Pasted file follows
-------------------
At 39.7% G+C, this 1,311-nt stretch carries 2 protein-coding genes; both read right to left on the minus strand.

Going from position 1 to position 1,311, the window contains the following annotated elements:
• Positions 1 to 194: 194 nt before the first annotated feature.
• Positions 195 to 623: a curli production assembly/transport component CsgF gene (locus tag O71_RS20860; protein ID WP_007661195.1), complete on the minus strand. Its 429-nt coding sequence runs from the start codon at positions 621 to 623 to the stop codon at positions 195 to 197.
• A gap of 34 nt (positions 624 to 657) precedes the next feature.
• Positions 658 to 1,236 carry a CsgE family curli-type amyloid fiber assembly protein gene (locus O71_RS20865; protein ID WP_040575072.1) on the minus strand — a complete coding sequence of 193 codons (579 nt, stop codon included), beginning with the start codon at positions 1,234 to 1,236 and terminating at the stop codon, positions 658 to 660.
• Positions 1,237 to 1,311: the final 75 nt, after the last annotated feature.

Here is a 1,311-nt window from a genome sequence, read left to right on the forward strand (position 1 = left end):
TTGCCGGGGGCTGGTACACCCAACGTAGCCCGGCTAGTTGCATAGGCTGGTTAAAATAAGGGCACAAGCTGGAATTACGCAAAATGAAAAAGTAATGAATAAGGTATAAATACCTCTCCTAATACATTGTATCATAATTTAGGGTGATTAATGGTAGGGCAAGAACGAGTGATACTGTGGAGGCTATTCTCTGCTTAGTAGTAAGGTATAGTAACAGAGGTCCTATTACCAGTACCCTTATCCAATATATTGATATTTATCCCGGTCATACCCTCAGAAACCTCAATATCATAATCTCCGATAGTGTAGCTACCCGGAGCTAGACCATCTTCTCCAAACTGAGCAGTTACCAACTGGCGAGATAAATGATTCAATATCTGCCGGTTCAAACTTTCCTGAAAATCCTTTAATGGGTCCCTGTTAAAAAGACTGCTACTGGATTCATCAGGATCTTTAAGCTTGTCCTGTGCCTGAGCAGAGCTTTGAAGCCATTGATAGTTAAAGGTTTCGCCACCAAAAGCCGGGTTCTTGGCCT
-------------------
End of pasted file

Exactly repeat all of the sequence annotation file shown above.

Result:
At 39.7% G+C, this 1,311-nt stretch carries 2 protein-coding genes; both read right to left on the minus strand.

Going from position 1 to position 1,311, the window contains the following annotated elements:
• Positions 1 to 194: 194 nt before the first annotated feature.
• Positions 195 to 623: a curli production assembly/transport component CsgF gene (locus tag O71_RS20860; protein ID WP_007661195.1), complete on the minus strand. Its 429-nt coding sequence runs from the start codon at positions 621 to 623 to the stop codon at positions 195 to 197.
• A gap of 34 nt (positions 624 to 657) precedes the next feature.
• Positions 658 to 1,236 carry a CsgE family curli-type amyloid fiber assembly protein gene (locus O71_RS20865; protein ID WP_040575072.1) on the minus strand — a complete coding sequence of 193 codons (579 nt, stop codon included), beginning with the start codon at positions 1,234 to 1,236 and terminating at the stop codon, positions 658 to 660.
• Positions 1,237 to 1,311: the final 75 nt, after the last annotated feature.

Here is a 1,311-nt window from a genome sequence, read left to right on the forward strand (position 1 = left end):
TTGCCGGGGGCTGGTACACCCAACGTAGCCCGGCTAGTTGCATAGGCTGGTTAAAATAAGGGCACAAGCTGGAATTACGCAAAATGAAAAAGTAATGAATAAGGTATAAATACCTCTCCTAATACATTGTATCATAATTTAGGGTGATTAATGGTAGGGCAAGAACGAGTGATACTGTGGAGGCTATTCTCTGCTTAGTAGTAAGGTATAGTAACAGAGGTCCTATTACCAGTACCCTTATCCAATATATTGATATTTATCCCGGTCATACCCTCAGAAACCTCAATATCATAATCTCCGATAGTGTAGCTACCCGGAGCTAGACCATCTTCTCCAAACTGAGCAGTTACCAACTGGCGAGATAAATGATTCAATATCTGCCGGTTCAAACTTTCCTGAAAATCCTTTAATGGGTCCCTGTTAAAAAGACTGCTACTGGATTCATCAGGATCTTTAAGCTTGTCCTGTGCCTGAGCAGAGCTTTGAAGCCATTGATAGTTAAAGGTTTCGCCACCAAAAGCCGGGTTCTTGGCCT